Sunday, June 10, 2012

Ticket Giveaway - Nada Surf w/ Waters - Stage AE - 6.20.12 - Show Preview - Concert Preview

Stage AE will be welcoming indie rock legends Nada Surf next Wednesday, 6.20. The three piece are touring behind their first LP in four years The Stars Are Indifferent to Astronomy. The new album is a departure from previous with the band letting lose in the studio to bring that live sound and energy. The songs blister with upbeat tempos and strong hooks showcasing vintage indie and brit pop sound. Opening for NS is Waters who we featured this past December when they opened for Clap Your Hands Say Yeah at Mr Smalls. We are happy to be giving away a pair of tickets to the show. As usual, just email us at pghmusicreport@gmail.com with your name to enter. And thanks to good the folks at Stage AE for providing.



From their press:

Stars is Nada Surf’s first album of new material in almost four years. After touring 2008′s acclaimedLucky, they released 2010′s palindromically titled If I Had a Hi-Fi, an album of covers of some of the band’s favorite musicians, like Kate Bush, Arthur Russell, Bill Fox and the Go-Betweens on their own label Mardev. They originally approached it as a quick, fun project, but quickly threw their all into it, majorly reinventing the songs, making the most of the studio and playing with typical passion, brains and heart.  Chris Shaw came in to record and produce. Shaw, who’s made records with the likes of Bob Dylan, Elvis Perkins in Dearland, Super Furry Animals and Wilco, had mixed Nada Surf’s indie hit “Always Love,” impressing the band with his quick and expert work, not to mention his sense of humor. They recorded on a strict schedule — in fact, things were so tight that Caws finished his last vocals just 30 seconds before he got in a taxi to catch a flight to London.

Sure, the songs are introspective and yet on songs like “The Moon Is Calling” and “Clear Eye Clouded Mind,” and “No Snow on the Mountain” the outer world supplies a lot of the imagery this time, as well as the profound title, which is a saying of Caws’s father, a noted philosophy professor. Instead of self-analysis, songs like “The Future” feel more like a voyage. Some feel unconscious: “I like the lines ‘bring me up / deliver me out/ take me to the door/ I’m not running anymore,’” says Caws of “The Moon is Calling,” “because on a certain level, I had no idea what I was talking about, but I felt ecstatic making it up.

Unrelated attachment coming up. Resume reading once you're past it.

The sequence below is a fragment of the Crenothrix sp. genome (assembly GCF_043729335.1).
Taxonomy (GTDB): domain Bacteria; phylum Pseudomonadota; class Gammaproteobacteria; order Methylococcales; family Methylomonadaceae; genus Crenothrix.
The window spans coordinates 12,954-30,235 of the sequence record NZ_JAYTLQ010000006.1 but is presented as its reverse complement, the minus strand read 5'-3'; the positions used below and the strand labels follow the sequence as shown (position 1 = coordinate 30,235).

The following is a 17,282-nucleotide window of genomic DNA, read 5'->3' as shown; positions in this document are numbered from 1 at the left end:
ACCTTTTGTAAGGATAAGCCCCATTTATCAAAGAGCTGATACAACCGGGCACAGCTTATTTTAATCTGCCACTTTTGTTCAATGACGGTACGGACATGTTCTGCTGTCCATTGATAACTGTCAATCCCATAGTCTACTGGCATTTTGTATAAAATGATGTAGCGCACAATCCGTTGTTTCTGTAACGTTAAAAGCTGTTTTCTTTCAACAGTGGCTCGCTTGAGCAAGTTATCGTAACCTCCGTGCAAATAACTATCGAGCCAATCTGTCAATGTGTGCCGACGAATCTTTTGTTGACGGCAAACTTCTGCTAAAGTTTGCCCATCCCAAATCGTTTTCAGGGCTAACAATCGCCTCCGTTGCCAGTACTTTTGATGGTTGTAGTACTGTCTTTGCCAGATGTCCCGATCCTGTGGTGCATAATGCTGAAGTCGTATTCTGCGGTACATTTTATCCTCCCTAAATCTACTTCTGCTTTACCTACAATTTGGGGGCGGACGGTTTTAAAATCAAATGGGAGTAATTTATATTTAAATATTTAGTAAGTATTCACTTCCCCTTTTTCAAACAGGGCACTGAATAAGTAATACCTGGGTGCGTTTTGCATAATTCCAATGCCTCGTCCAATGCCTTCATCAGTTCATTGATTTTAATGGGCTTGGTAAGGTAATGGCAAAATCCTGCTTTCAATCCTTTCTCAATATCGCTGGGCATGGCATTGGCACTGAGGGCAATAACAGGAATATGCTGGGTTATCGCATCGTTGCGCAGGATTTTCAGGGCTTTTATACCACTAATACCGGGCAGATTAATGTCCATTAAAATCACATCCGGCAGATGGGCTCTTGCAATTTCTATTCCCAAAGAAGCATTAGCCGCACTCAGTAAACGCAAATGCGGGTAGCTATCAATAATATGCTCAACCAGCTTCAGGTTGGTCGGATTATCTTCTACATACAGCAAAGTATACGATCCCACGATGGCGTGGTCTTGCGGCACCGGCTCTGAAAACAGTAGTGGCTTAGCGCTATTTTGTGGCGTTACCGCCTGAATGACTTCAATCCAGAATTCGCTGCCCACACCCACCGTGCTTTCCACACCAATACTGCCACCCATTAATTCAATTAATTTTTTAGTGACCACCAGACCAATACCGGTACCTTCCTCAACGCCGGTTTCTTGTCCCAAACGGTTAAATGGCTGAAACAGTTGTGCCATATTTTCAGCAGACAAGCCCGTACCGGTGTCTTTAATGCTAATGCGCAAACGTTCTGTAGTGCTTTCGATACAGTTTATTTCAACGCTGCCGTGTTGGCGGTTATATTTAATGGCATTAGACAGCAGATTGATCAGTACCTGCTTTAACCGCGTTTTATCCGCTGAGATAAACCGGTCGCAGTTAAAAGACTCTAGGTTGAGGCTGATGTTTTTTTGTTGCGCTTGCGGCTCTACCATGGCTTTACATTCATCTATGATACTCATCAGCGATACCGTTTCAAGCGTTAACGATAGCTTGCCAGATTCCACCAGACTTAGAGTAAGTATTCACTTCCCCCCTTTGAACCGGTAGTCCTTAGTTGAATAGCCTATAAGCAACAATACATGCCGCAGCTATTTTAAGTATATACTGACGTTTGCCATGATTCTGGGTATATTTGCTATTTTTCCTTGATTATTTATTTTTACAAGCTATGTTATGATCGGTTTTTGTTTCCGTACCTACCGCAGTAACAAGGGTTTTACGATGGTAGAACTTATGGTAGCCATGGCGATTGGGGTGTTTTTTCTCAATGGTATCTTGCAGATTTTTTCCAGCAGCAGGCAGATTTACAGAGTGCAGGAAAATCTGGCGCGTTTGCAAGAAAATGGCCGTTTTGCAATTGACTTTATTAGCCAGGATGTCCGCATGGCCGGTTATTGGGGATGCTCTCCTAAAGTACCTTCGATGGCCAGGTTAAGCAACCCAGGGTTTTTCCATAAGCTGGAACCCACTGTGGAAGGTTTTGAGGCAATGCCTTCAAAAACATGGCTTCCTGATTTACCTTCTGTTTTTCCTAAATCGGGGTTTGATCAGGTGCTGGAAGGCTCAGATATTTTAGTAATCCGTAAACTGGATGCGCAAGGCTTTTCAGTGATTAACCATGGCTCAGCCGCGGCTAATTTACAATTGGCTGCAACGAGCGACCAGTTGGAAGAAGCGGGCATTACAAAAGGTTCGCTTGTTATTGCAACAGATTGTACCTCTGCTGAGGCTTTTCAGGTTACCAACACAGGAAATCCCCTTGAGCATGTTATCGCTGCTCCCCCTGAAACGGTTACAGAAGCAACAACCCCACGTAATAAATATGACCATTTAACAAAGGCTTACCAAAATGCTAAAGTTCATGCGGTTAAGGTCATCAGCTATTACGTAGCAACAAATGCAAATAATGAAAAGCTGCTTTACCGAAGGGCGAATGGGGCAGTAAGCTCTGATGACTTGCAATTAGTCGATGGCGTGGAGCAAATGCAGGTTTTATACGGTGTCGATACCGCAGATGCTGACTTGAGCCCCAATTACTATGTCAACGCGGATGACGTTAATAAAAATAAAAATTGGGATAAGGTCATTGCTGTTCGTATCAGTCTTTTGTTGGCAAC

From our interview with Waters:

You went back to Oslo to flesh these songs out with other musicians. Why Oslo? And then record in Dallas?

I knew I had some amazing musicians to work with in Oslo that could really help bring this project to life. Nikolai (my guitarist) had done a tour with Port O'Brien, and I knew I worked with him well. And two of his best friends happened to be an amazing drummer, and an amazing bassist, so it really just fell into place.

In the bio it mentions that this is the first time you experienced seasons and this had something to do with your writing process. Is this accurate?

Yes. Growing up in the central coast of California, its pretty much always "hoodie" weather. I never even thought about buying a coat or a jacket throughout my whole life. To be all of a sudden immersed in Oslo and New York, with their very noticeable seasonal differences definitely makes it easier to mark the passage of time, and you grow to appreciate the warmer weather much more. The seasons made me feel further away from home, and distanced myself from the cozy California scene that made me better able to reflect on what I was leaving behind.

How was working with producer John Congleton? What made you choose him? What did he bring to the table that you weren’t expecting?

He was amazing to work with. He kept things raw and focused. He distrusted any effort to tidy things up or make things pretty sounding. He made me proud of the imperfections of my voice, and really pushed me in ways that helped make the record be honest.

Show begins at 8p with tickets only $17 which can be found here


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